But the future decision of the en banc court of the D.C. Circuit changes things. With the three new Democratic appointees to the Court, there is now a Democratic majority and it seems extremely likely that the panel decision will be reversed – in which case, there would no longer be a split. Of course, there are other cases – a District Court in Oklahoma just held that federal exchanges cannot receive subsidies – but those circuit court decisions may take some time and there is arguably a strong need for this issue to be resolved expeditiously.
I wonder whether the Supreme Court will feel constrained from taking cert if the full D.C. Circuit decides in favor of federal exchange subsidies. Every circuit court judge who has decided the matter has voted on party lines in these cases. If the Democratic D.C. Circuit reverses, that trend will continue. And there is controversy about whether the D.C. Circuit should have taken the case en banc. In these circumstances, one might wonder whether at least four of the five Republicans on the Supreme Court will decide to hear the case, notwithstanding the lack of a circuit split.
There’s a terrific new blog out there, under the umbrella of the Yale Journal on Regulation. Cleverly entitled Notice & Comment, it’s the brainchild of Chris “Just-Because-We-Teach-AdLaw-Doesn’t-Mean-We’re-Boring” Walker. The blog follows the AdLaw literature, so we don’t have to. It also has posts on ongoing events, and they’re darn good. Among the recent entries: a fun piece by Peter Conti-Brown, an occasional contributor to this site, on how POTUS can fire the head of the Secret Service (“head” is a metaphor here) but not the President of the New York Reserve—and how stupid is that? And Jeff Pojanowski has an…
Eighty years ago this week, Herbert Hoover published a book of political philosophy entitled The Challenge to Liberty. Although little remembered today, it deserves scrutiny, especially by those interested in the history and theory of classical liberalism in its American context.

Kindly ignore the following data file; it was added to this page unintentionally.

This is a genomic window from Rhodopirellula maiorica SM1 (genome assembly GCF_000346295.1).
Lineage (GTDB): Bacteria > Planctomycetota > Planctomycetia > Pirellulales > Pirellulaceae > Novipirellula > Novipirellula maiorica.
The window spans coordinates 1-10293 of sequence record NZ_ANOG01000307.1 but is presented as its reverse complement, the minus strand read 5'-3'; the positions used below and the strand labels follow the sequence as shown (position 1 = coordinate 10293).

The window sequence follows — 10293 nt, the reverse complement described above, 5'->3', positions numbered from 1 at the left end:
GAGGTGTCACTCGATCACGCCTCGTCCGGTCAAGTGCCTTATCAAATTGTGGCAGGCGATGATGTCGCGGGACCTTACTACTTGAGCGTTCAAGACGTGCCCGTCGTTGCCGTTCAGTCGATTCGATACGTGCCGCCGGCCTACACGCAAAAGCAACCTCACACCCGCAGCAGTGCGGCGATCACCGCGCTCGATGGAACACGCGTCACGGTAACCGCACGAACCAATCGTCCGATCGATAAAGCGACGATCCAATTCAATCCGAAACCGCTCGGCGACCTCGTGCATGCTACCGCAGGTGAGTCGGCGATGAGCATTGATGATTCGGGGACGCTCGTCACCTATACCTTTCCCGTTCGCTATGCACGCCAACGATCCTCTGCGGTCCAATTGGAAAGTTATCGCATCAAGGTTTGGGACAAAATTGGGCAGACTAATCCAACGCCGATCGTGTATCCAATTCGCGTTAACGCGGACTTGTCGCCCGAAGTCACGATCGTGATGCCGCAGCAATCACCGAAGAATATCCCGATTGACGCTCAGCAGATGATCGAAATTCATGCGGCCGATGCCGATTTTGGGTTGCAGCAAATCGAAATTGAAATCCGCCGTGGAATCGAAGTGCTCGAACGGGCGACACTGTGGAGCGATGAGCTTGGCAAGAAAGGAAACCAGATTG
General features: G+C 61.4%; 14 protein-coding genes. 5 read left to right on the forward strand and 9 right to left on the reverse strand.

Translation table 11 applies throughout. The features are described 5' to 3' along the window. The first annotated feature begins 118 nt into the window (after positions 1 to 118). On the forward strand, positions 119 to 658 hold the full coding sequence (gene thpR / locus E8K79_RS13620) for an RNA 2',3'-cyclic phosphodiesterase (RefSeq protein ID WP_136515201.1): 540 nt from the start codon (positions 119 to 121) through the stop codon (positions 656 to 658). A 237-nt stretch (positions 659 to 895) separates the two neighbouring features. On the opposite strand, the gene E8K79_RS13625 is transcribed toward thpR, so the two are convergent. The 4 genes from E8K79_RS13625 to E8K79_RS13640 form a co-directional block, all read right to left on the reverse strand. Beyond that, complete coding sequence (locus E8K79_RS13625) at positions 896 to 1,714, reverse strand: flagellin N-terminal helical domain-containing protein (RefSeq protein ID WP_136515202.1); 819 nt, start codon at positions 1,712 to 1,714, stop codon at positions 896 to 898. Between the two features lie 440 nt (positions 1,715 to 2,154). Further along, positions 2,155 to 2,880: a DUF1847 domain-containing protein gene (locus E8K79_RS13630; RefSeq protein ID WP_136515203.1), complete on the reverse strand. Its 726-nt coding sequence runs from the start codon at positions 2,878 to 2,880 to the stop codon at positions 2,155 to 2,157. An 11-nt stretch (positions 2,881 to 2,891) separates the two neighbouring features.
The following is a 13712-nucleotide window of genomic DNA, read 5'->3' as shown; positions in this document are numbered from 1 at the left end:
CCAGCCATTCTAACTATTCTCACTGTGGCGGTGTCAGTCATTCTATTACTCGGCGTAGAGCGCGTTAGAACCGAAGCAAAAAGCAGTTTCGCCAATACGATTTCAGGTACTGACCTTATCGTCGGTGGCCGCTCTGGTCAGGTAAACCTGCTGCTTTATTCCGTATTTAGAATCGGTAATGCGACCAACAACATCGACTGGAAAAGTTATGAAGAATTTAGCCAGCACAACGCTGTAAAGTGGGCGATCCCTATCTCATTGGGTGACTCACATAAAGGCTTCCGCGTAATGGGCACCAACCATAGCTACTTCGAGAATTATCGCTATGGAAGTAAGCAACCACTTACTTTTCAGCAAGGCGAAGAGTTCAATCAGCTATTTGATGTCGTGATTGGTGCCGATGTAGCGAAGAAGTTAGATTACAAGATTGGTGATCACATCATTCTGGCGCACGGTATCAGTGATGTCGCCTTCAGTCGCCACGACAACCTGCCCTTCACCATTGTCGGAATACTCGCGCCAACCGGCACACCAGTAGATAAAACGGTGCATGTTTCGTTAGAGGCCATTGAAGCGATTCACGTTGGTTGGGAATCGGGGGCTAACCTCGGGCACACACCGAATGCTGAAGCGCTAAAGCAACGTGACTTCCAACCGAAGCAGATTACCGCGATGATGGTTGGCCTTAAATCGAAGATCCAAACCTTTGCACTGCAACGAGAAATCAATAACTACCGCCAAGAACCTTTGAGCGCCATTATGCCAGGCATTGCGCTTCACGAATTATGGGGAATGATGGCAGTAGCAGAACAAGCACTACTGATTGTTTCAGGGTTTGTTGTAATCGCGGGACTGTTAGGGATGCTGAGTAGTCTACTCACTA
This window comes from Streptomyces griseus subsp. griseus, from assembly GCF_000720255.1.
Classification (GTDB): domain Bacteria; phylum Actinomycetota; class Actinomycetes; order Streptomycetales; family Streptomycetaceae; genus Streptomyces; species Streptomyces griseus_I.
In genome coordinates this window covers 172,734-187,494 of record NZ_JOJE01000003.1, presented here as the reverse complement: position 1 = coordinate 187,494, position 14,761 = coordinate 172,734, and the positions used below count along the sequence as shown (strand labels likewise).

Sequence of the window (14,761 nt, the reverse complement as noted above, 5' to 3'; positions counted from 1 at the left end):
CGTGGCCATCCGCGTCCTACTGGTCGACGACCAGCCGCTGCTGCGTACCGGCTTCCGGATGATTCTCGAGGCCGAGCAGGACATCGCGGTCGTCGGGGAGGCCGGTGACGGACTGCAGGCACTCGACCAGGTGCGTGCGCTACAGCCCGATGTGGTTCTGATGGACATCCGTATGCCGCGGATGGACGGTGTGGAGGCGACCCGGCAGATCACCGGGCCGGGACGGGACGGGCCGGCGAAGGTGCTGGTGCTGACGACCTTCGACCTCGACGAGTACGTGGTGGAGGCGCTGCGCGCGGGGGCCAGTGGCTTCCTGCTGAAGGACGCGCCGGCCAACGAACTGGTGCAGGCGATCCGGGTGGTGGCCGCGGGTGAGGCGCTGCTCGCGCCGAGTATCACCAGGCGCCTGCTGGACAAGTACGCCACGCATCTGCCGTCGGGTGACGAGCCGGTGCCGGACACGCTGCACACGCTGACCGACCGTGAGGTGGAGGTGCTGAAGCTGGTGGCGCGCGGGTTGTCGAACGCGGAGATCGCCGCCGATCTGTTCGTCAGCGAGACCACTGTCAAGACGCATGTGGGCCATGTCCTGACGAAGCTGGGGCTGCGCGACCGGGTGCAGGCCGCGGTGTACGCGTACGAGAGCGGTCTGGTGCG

When President Hoover left the White House in 1933, he and his wife returned to Palo Alto, California to live. At first he maintained a public silence about the new chief executive and his shimmering New Deal. He did not wish, by any premature, partisan outburst, to jeopardize or appear to jeopardize economic recovery during a national emergency. At any rate he doubted that comments of his would have an effect in the current public atmosphere, poisoned as he considered it to be by the incessant “smearing” of his record by the opposition. He hoped also that, as New Deal measures failed (which he expected them to do), the American people would learn from disillusioning experience and return to their traditional values.
In republican constitutionalism, the people make a firm precommitment to a particular form of governance. Thus, they pass a constitution whose provisions prohibit certain actions in later periods. This process of self-constraint can be seen in republican terms as an exercise in popular sovereignty. In addition, if the constitution is originally enacted under a good process, such as one having relatively stringent supermajority rules, it is likely to improve the welfare of the people over the course of the nation’s history. The distinctive interpretative method of republican constitutionalism is originalism: the meaning chosen by the people when the constitution is passed binds the people at later times.
In contrast, living constitutionalism is the distinctive interpretive method of the constitution of a mixed regime, which includes an aristocratic element.
Earlier this week, John McGinnis and I appeared at the Cato Institute to make a presentation on our book, Originalism and the Good Constitution. The event was moderated by Trevor Burrus of Cato and commentary was supplied by Roger Pilon of Cato and by Brianne Gorad of the Constitutional Accountability Center. You can watch the video here. Roger took issue with our book from a natural rights perspective. He accused the book of endorsing Borkianism and modern constitutional law, not the original constitution, on the ground that we left too much room for democracy. But I believe that Roger is mistaken. …